“We Will Get By” (written by the “Cookaway” team with Jackie Rae) and “Warm Days, Warm Nights” are two more lengthy tracks, both of which build from gentle piano-driven declarations to full-blown anthems.  Their melodies might be too meandering to have made for successful singles, and the team hadn’t mastered the long-form pop song form as Jimmy Webb (“MacArthur Park”) or Paul McCartney (“Band on the Run”) had.  But Cook and Greenaway’s pop instincts never wholly let them down, and there are some strikingly lovely phrases in both songs.  “Warm Days” goes from that stark piano to intense gospel fervor within the framework of a love song.  Among the album’s choir of voices are Rosetta Hightower, Lesley Duncan and Tony Burrows.  Cook also made tentative steps towards country-and-western, a field in which he would later prosper once he relocated to America and specifically, Nashville, with “Oh Babe.”  The album’s closing song, an upbeat ode to “Sweet America” co-written with Bruce “Hey Baby” Channel, also has a twangy vibe.

Though Meanwhile Back at the World had its far-out moments, Cook planned an even more ambitious follow-up.  Join us after the jump!

Spread across Disc 1 and Disc 2 of the new set is an unreleased album called Rose on Fire, credited to Cook and Herbie Flowers and again primarily written by Cook and Greenaway.  Though tracks from this shelved long-player have appeared in the past under various titles, this set marks its first appearance in something close to intended form.  It’s a fantastic find, but it’s not hard to see why the album wasn’t originally released.  It’s a mélange of pop, rock, psychedelia and general weirdness!

“Rose on Fire” (included in both album and single versions) is a catchy country-flavored ditty which makes an appealing opener, but it all goes astray from there!  The lyric “I feel so high” begins “Everybody’s Singing Like Me Now,” a trippy, carnival-esque track (“Turn me up, turn me down to the music/Look at me, I am free, can’t you see…”) with baroque flourishes in the strings.  The boisterous track dissolves into goofy laughter, and it becomes apparent that perhaps Cook and Flowers’ foray into Smiley Smile territory was just a few years too late?  “Daughter of Someone” is equally strange, if jaunty, with breathy yowls and yelps punctuating the song.  Flowers co-wrote six songs with Cook and Greenaway, including both “Everybody’s Singing Like Me Now” and “Daughter.”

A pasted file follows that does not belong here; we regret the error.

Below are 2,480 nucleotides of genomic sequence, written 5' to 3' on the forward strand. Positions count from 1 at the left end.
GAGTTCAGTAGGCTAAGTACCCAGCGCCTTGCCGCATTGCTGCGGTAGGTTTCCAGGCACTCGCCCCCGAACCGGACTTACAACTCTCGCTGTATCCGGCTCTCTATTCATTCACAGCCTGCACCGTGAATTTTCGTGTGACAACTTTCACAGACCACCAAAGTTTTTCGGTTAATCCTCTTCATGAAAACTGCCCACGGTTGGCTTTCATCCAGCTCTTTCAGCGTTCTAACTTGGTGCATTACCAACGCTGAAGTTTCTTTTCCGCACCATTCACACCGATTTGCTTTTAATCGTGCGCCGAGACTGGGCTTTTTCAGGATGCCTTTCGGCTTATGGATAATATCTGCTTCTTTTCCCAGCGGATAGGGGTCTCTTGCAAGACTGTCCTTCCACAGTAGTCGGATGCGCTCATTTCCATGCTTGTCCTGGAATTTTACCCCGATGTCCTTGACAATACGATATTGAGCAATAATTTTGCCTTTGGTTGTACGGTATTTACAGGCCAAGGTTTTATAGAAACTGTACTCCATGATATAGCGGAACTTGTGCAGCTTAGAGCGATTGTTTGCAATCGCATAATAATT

The brassy, funky “Rat Pack,” co-written by Sandie Shaw, gives this collection its title and is a precursor to M’s 1979 “Pop Muzik,” as Kingsley Abbott points out in his fine liner notes.  A straightforward, pretty take on John Lennon and Yoko Ono’s “Oh My Love” is an odd respite in the album from kooky strangeness, while two “People” songs (“People Need People” and “People of Mine”) are two of the most commercial offerings.  Brazenly flying in the face of what might have been expected from the poppy Blue Mink team of Cook and Flowers, Rose on Fire may lack cohesion, but it’s a welcome addition at long last to the Cook catalogue.